Police break up pro-Palestinian camp at Amsterdam University as campus protests spread to Europe

AP , Tuesday 7 May 2024

Police arrested about 125 activists as they broke up a pro-Palestinian demonstration camp at the University of Amsterdam early Tuesday, as protests that have roiled campuses in the United States spread into Europe.

Police officers
Police officers arrest a participant during the clearance of a pro-Palestinian protest at the campus of the University of Amsterdam (UvA) on Roeterseiland. AFP

 

Police in the Dutch capital said in a statement on the social media platform X that their action was “necessary to restore order” after protests turned violent. There were no immediate reports of injuries.

Video from the scene aired by national broadcaster NOS showed police using a mechanical digger to push down barricades and officers wielding batons and shields moving in to end the demonstration, beating some of the protesters and pulling down tents.

Protesters formed barricades from wooden pallets and bicycles, NOS reported.

Scores of demonstrators occupied a small island at the university on Monday, urging Amsterdam universities to break academic ties with Israel because of its offensive on Gaza.

There have also been demonstrations in recent days at campuses in France and the United Kingdom.

Photos from the Amsterdam campus Tuesday morning showed tents, banners and food along with piles of cobblestones that had been pulled up from the street.

Before police moved in, scuffles broke out Monday night between two rival groups of activists.

Police said in a statement that they cleared the makeshift camp after the protesters refused repeated orders to leave.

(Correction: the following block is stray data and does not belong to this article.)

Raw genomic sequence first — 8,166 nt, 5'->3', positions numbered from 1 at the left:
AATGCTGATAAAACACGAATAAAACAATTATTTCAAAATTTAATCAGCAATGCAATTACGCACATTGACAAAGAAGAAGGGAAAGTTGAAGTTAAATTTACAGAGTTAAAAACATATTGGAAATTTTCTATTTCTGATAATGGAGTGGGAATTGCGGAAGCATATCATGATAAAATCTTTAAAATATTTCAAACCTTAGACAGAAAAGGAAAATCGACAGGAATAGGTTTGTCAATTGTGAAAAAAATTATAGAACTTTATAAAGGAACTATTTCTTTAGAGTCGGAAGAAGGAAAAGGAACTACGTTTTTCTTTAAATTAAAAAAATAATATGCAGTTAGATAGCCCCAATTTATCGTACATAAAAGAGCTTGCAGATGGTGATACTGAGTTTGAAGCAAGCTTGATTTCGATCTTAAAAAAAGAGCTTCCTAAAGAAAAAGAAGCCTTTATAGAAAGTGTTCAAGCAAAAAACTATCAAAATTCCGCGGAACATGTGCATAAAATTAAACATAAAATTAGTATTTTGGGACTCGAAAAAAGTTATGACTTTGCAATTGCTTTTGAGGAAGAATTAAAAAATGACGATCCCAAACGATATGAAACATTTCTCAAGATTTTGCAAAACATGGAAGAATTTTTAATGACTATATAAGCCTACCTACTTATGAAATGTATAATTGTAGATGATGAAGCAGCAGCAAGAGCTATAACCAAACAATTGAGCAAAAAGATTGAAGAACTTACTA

“The protest in this form created a very unsafe situation, partly due to the barricades that prevented emergency services from entering the site. In the event of a disaster, the activists themselves could become stuck on the site,” police said.

They said the campus was calm Tuesday morning, but officers remained in the area.

Calls to the university went unanswered early Tuesday and the university did not immediately respond to an emailed request for comment.

In Finland, dozens of protesters from the Students for Palestine solidarity group set up an encampment outside the main building at the University of Helsinki. Demonstrators said they would stay at the site in central Helsinki until the university, which is Finland’s largest academic institution, cuts academic ties with Israeli universities.

In Denmark, students set up a pro-Palestinian encampment at the University of Copenhagen. About 45 tents were erected on the lawn outside the campus of the Faculty of Social Sciences, known as CSS. The faculty sits in an old municipal hospital in the heart of the Danish capital.

The university's administration said students can protest on campus but called on them to respect the rules on its grounds. "Seek dialogue, not conflict and make room for perspectives other than your own,” the administrators said in a statement posted on X.

It said the administration "cannot and must not express an opinion on behalf of university employees and students about political matters, including about the ongoing conflict” in Israel and the Palestinian territories.

On their Facebook page, members of the activist group Students Against the Occupation said their attempts to talk to the administration over the past two years about withdrawing the school's investments in companies with ties to activities in Israeli settlements in the occupied Palestinian territories have been in vain.

"We can no longer be satisfied with cautious dialogue that does not lead to concrete action,” the group said.

In Paris, student groups called for gatherings in solidarity with Palestinians later Tuesday.

On Friday, French police peacefully removed dozens of students from a building at the Paris Institute of Political Studies, known as Sciences Po, after they had gathered in support of Palestinians.

On Tuesday, students at the prestigious institution, which counts French Prime Minister Gabriel Attal and President Emmanuel Macron among its alumni, were seen entering the campus unobstructed to take exams as police stood at the entrances.

Protests took place last week at some other universities nationwide, including in Lille and Lyon. The Prime Minister’s Office said police had been requested to remove students from 23 sites on French campuses.

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